Interview: Craig Robertson

3 Mins read

After a successful career in journalism Craig Robertson has taken to a life of writing crime fiction. His work is marked by crisp prose, smart storylines and an inventiveness most authors would envy – death by nicotine inhaler anyone? Last week, we reviewed his third novel, Cold Grave, and today he joins us for a chat about his work…

Tell us about Cold Grave…
It starts with a cold case from 1993. Scotland is in the grip of the coldest winter in years and the Lake of Menteith is frozen over. A young man and woman walk hand in hand to the island of Inchmahome in the middle of the lake. Only the man walks back and the following spring, the girl’s body is found. Twenty years later, as DS Rachel Narey digs into the case that still haunts her ex-policeman father, secrets are unleashed and the cold case begins to crack with deadly effect. It’s a story about atonement and guilt.

What drew you to writing about a cold case?
I think there is an instinctive interest in murder cases that remain unsolved after so long. The roots of it are in fear and morbid fascination and both of those are meat and drink to a crime writer. Ask someone to name a British serial killer and chances are they will say Jack the Ripper. Yet Harold Shipman, the Wests, Beverley Allitt, Dennis Nilson, Peter Sutcliffe and Mary Ann Cotton all murdered more. Jack the Ripper is number one because we’ve never learned who he was. The innate fear of a cold case is that the killer remains at large.

You’ve returned home to Stirling for this book, what prompted that move?
I just wanted to get Narey and Tony Winter out of Glasgow for a bit, to place them in something of an alien environment even though it is less than 30 miles away. They are city cops used to being on the mean streets so I thought it would be fun to mess with them. Also, selfishly, bringing them to Stirling allowed me to play with places near to where I live. The Lake of Menteith was always going to be the starting point for the novel and it’s not too far from Stirling so it seemed a good fit. The book remains largely in Glasgow though and I think that’s probably where Narey and Winter will stay.

What would you say visitors can expect when they come to the Bloody Scotland event in Stirling this September?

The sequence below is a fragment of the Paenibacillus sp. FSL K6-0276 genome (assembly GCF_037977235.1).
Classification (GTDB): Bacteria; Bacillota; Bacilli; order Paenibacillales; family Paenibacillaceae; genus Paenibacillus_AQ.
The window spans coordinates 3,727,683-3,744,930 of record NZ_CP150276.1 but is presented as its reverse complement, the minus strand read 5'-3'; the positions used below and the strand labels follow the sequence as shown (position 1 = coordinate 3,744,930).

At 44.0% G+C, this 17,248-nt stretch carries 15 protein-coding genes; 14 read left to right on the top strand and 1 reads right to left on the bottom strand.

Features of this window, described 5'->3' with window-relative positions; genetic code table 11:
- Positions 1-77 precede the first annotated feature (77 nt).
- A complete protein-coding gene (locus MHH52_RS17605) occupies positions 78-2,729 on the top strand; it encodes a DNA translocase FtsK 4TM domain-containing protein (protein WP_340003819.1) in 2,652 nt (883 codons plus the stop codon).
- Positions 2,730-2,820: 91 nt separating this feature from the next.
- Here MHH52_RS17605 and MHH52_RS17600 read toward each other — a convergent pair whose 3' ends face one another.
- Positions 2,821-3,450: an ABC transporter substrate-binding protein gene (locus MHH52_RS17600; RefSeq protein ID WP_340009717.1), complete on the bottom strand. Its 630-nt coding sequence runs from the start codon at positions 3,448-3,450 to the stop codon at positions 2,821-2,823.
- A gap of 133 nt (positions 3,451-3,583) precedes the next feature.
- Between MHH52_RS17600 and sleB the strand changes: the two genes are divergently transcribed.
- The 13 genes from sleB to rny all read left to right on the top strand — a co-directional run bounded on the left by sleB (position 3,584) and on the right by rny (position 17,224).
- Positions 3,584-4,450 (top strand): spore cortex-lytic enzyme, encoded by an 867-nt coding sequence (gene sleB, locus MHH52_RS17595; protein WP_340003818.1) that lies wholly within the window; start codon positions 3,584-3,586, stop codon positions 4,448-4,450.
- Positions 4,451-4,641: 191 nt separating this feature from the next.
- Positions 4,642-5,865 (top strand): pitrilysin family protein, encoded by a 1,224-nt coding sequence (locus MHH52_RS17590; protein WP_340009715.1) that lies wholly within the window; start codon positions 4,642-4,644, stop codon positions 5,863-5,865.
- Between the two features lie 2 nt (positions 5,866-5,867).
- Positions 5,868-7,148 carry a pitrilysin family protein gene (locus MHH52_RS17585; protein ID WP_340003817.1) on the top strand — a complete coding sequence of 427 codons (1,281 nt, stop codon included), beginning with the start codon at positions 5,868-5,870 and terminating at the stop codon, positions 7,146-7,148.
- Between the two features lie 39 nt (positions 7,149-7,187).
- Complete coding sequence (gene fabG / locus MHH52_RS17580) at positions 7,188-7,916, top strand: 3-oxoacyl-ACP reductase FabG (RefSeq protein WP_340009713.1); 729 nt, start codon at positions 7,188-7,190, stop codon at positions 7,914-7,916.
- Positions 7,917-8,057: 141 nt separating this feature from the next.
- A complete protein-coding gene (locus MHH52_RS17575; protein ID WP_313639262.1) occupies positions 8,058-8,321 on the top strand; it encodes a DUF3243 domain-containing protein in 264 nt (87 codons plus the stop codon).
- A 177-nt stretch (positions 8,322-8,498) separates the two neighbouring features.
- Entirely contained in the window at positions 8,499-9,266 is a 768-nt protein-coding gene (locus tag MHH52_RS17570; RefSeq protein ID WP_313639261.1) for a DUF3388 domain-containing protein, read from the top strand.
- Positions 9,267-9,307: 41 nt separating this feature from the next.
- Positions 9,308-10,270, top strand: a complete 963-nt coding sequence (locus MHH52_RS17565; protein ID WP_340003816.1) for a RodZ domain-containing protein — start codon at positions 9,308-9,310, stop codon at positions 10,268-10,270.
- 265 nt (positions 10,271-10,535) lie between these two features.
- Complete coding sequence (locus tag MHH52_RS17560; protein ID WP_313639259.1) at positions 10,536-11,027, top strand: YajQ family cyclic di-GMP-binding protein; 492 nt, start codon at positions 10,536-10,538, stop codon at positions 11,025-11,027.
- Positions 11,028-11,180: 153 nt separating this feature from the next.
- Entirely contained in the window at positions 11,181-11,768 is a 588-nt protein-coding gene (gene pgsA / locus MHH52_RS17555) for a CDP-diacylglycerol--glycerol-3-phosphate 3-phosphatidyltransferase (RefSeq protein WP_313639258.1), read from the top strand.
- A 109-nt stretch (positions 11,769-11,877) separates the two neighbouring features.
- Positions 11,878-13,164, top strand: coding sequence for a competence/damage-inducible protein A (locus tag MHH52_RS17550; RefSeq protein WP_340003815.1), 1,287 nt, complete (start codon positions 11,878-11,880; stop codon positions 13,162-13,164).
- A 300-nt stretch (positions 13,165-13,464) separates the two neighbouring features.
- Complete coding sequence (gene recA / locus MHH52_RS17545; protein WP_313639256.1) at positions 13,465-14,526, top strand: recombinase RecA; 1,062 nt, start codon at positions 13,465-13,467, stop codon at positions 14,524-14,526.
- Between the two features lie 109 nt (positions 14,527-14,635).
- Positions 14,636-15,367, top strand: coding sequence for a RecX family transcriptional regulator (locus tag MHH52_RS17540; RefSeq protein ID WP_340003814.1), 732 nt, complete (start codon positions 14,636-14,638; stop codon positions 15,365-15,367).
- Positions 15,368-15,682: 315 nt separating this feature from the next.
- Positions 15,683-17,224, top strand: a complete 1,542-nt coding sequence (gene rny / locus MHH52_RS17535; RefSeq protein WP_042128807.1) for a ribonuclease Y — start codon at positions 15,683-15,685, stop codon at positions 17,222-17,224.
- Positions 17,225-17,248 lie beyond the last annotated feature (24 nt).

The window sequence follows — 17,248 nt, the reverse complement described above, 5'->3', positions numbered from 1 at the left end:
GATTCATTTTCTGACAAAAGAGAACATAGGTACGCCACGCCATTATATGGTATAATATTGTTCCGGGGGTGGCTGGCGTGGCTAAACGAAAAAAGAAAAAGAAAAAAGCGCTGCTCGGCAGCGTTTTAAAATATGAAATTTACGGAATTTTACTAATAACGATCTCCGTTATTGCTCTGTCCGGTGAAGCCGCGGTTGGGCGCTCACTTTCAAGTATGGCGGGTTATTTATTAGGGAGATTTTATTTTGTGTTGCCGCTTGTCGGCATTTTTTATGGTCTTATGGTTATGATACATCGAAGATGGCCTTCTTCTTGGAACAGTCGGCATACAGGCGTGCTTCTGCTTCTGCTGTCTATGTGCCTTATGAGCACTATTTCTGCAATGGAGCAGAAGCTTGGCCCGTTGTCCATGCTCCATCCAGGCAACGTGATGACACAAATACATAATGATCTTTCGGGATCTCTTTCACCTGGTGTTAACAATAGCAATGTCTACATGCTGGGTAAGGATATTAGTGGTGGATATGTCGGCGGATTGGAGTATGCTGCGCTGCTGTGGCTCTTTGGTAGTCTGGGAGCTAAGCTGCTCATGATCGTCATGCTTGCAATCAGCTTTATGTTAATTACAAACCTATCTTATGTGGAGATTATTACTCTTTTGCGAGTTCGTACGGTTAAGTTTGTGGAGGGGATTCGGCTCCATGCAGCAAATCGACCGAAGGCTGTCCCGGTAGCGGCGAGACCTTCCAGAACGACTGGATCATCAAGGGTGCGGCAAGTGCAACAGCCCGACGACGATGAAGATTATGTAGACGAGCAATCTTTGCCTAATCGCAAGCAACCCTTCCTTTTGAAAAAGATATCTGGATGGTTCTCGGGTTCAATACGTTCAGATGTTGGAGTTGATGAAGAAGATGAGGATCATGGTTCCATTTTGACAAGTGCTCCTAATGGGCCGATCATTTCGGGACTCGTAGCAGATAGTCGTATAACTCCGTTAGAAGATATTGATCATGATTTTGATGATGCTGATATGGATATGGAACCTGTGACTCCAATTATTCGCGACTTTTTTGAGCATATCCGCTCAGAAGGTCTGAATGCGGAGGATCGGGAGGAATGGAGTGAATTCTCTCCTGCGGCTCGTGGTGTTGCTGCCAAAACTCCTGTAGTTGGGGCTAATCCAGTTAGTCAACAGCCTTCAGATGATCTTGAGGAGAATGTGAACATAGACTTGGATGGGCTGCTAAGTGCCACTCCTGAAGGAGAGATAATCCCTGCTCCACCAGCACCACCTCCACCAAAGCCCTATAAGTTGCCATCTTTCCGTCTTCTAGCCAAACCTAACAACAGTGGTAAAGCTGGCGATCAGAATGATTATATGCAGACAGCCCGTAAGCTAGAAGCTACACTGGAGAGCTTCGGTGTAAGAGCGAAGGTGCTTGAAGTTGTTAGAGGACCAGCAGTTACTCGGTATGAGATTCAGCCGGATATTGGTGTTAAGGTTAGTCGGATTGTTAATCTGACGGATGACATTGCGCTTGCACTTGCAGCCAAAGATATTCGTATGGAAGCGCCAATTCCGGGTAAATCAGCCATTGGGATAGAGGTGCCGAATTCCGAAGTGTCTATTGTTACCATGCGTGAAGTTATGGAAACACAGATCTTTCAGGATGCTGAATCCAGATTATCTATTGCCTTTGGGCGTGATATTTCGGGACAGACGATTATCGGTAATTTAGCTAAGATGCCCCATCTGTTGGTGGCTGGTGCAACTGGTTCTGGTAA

Sunshine. Guaranteed. Glorious, warm sunshine.
Also, over 40 crime fiction authors including Messrs Rankin, Brookmyre, MacBride, McDermid, Fossum, Mina, James, McIlvanney and Sigurdardottir. They will be joined, and challenged, by pathologists, cops, historians, forensic scientists and academics. There’s also a day of crime writing masterclasses and workshops at Stirling University with leading authors, publishers and agents. Stirling is a great historical city for visitors, the castle is easily Scotland’s best, so there’s plenty to see even in the unlikely event it’s not sunny.

How’re you finding the experience of being a full time author now?
I’m absolutely loving being a full-time author. I had 20 years as a journalist and enough was enough. I still, very occasionally, hear that some major news event has happened and get that itch to be there and cover it but it’s increasingly less frequent. I was lucky enough to report on some big stories in my time and see a bit of the world doing it but I’m now doing something I’d always wanted to. I miss the banter of the newsroom but wouldn’t swap it for the luxury of being paid to write books.

Do journalists make the best crime writers?
I suspect journalists make good crime writers. Journalism is an excellent apprenticeship for writing any genre of book. You learn discipline, structure, research, and perhaps most importantly, how not to waste words. Through restrictions on available space, you inevitably learn to write with brevity of prose which probably lends itself well to crime writing, particularly noir. You also develop contacts who can point you in the direction of the information you need and you develop skills that are not unlike those of a detective. Happily, you also spend your working life with people who turn out to make outstandingly villainous characters!

What’s coming up next?
I am almost, almost, almost finished the first draft of my fourth book. It again features Tony Winter and Rachel Narey and they are back in Glasgow on the hunt for a copycat killer who has murdered two young women and isn’t finished yet. The investigation leads Tony into contact with the imprisoned murderer responsible for the original killings and they embark on a series of dark interviews where Winter is lured into the other man’s mind. The book examines the question of psychopathy and inevitably comes ladelled with large helpings of guilt, blood and hopefully humour.

Leave a Reply

Your email address will not be published. Required fields are marked *

Related posts

Past Lying by Val McDermid

Publication of a new police procedural featuring Val McDermid’s intrepid Detective Chief Inspector Karen Pirie is something to get excited about. The streets of Edinburgh have never been so ominous – or empty – as when this story takes place in April 2020, at the…

On the Radar: A dead author's story

Yes, it’s true, we are too close to our subject, but we do love it when mysteries themselves entwine authors, manuscripts, plot lines and other literary elements so that crime fiction begets crime fiction begets crime fiction… and so on. Anthony Horowitz is a master…

All of Us Are Broken by Fiona Cummins

Bonnie and Clyde: a notorious pair of killers and robbers who terrorised central USA in the time of the Great Depression. Their crimes made them famous, and that fame was rekindled in the late 1960s with a movie starring Warren Beatty and Faye Dunaway, and…
Crime Fiction Lover